Mike Wagenbach made his presentation in which he discussed the fact that, not only have new bathrooms been installed, but the first floor and the lower level, where the restrooms are located, are all handicap accessible as well as the bathrooms. This means that if you have a problem walking, you will no longer have difficulty in visiting the Hotel, or have to face the task of walking up stairs.

The handicap accessibility factors extend to an elevator which has been installed to run from the first floor to the lower-level restrooms. The elevator equipment is in place, if the state funds should become available, to continue to the second floor also making it handicap accessible.

Floor tiles are being replicated to match the original first-floor tiles. Upon removal of the present flooring, it was discovered that the sub-foundation for the tiles (a concrete foundation was always poured to create an even floor), held an impression of the position of any built-in partitions. Due to these impressions, it is now possible to determine the location of the original floor molding.

The tin-plate ceiling proved not to be the original ceiling, which had been covered over throughout the years of improvements/remodeling to the property. The original ceiling was plaster, and not tin-plate at all, and will be re-plastered to match the original.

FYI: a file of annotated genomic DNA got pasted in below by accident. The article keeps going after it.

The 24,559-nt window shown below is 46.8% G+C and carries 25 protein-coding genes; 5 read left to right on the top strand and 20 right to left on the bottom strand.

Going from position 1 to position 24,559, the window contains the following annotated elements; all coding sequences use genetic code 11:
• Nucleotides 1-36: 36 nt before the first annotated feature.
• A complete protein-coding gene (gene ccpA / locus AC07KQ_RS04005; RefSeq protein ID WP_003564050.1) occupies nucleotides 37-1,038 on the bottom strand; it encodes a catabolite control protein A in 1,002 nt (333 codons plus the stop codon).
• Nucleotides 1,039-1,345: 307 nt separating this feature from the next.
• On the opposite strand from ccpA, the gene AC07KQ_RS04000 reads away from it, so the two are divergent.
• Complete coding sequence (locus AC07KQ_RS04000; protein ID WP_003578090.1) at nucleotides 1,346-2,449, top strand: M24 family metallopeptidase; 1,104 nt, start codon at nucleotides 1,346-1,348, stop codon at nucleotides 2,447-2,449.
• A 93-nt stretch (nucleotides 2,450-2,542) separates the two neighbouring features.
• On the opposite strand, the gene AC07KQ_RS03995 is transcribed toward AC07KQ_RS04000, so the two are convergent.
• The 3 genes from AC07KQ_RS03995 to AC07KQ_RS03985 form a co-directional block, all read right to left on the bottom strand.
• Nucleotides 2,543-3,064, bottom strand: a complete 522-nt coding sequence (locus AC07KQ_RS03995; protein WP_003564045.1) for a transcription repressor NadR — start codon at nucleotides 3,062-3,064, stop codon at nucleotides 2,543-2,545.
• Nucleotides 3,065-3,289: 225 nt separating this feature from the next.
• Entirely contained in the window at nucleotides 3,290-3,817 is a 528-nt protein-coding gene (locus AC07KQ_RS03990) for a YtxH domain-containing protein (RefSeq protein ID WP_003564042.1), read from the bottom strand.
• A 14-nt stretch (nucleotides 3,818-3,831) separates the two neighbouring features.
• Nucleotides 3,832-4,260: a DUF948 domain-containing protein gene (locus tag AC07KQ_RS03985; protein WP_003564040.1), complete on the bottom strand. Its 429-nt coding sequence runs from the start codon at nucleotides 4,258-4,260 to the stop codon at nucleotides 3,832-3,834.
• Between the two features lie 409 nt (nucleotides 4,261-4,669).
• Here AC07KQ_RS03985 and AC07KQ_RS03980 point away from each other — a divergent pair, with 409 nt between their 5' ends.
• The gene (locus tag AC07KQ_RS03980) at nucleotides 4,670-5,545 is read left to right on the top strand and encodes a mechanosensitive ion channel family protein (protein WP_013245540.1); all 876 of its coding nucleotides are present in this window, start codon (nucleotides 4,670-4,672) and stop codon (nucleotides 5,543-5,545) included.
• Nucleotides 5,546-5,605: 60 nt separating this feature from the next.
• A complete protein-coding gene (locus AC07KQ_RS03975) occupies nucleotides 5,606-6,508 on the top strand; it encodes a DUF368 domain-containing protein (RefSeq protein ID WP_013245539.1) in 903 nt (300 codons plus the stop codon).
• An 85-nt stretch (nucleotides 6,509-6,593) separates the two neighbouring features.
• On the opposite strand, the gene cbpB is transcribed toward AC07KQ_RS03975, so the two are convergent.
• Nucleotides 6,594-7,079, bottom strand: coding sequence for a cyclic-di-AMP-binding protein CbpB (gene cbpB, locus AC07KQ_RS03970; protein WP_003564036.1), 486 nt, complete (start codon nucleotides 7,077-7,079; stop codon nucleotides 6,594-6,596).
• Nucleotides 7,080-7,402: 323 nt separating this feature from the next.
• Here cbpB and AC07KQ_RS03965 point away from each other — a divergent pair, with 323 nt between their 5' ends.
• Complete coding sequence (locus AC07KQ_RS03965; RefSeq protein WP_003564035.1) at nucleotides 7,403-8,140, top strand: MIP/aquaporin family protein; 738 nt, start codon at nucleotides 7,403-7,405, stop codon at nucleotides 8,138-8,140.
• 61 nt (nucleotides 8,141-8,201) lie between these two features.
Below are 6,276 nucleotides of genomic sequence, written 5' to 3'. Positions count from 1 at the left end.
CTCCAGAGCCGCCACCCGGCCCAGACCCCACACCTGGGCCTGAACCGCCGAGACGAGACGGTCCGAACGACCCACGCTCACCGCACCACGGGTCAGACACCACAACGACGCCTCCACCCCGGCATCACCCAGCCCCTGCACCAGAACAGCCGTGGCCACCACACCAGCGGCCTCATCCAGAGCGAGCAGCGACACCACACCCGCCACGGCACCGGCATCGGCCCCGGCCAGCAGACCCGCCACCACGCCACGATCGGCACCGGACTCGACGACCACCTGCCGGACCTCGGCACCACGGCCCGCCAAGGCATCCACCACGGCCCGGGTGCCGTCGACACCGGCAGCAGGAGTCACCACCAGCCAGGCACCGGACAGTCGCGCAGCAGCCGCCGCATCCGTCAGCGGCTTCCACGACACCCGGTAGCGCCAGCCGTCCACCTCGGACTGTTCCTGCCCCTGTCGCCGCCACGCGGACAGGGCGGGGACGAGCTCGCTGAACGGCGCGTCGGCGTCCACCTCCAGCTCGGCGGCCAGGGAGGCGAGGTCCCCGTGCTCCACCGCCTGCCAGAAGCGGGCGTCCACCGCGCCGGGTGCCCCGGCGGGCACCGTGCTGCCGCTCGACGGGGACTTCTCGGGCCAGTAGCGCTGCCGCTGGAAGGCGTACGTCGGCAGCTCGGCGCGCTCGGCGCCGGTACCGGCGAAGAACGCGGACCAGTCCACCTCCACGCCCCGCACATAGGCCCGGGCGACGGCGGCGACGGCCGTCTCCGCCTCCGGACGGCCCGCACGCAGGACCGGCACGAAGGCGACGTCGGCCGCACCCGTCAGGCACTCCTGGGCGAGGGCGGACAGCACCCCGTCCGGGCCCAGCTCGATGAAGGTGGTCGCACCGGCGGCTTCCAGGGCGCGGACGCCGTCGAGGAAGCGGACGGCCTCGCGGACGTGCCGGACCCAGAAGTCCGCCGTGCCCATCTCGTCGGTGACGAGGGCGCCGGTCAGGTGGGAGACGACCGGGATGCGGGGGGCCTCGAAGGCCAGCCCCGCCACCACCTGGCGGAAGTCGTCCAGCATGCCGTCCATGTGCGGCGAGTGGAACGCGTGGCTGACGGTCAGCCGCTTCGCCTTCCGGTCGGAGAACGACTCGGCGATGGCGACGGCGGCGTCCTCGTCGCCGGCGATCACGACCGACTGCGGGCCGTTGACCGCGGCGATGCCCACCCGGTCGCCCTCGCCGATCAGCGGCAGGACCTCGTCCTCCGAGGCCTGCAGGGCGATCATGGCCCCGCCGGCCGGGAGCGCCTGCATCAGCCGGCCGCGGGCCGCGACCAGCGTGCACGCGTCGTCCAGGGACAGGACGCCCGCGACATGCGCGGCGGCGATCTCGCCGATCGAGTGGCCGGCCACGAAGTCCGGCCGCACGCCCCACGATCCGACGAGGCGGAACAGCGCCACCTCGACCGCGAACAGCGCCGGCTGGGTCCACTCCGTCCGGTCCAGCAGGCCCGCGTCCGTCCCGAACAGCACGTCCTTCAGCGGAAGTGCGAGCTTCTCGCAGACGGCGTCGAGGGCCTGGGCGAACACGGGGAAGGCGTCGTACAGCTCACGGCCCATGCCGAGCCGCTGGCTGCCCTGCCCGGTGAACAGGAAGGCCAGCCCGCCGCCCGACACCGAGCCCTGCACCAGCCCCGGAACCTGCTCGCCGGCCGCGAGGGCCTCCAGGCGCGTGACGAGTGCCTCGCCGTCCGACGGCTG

While discussing the ceiling in the main dining room, Mike mentioned that the two ceiling lights that seemed to have been original were also improvements. The actual lighting fixtures numbered four and their positions became apparent once the non-original tin-plate ceiling tiles were removed.

In redoing the lower level, it was realized that the foundation needed further attention than was anticipated. This was the original cause for change in plans concerning a possible reopening date. It was fortunate, due to the fact that as time and work efforts proved, there was indeed the need for more time to complete tasks in a more permanent and pleasing manner.

Photos of the various phases of the reconstruction of the Hotel Florence can be viewed online at Pullman-Museum.org. All of the volunteers in attendance at the event are volunteers with the Pullman State Historic Site, which includes the Hotel Florence and grounds, and the entire Pullman Factory Site.

Mike and Linda finished their presentation with an extended round of applause for the efforts of all of the Pullman Historic Site volunteers in keeping Pullman a vital, lively community representative of the true life-blood of the town of Pullman that good old George Pullman had envisioned — only without any labor strife.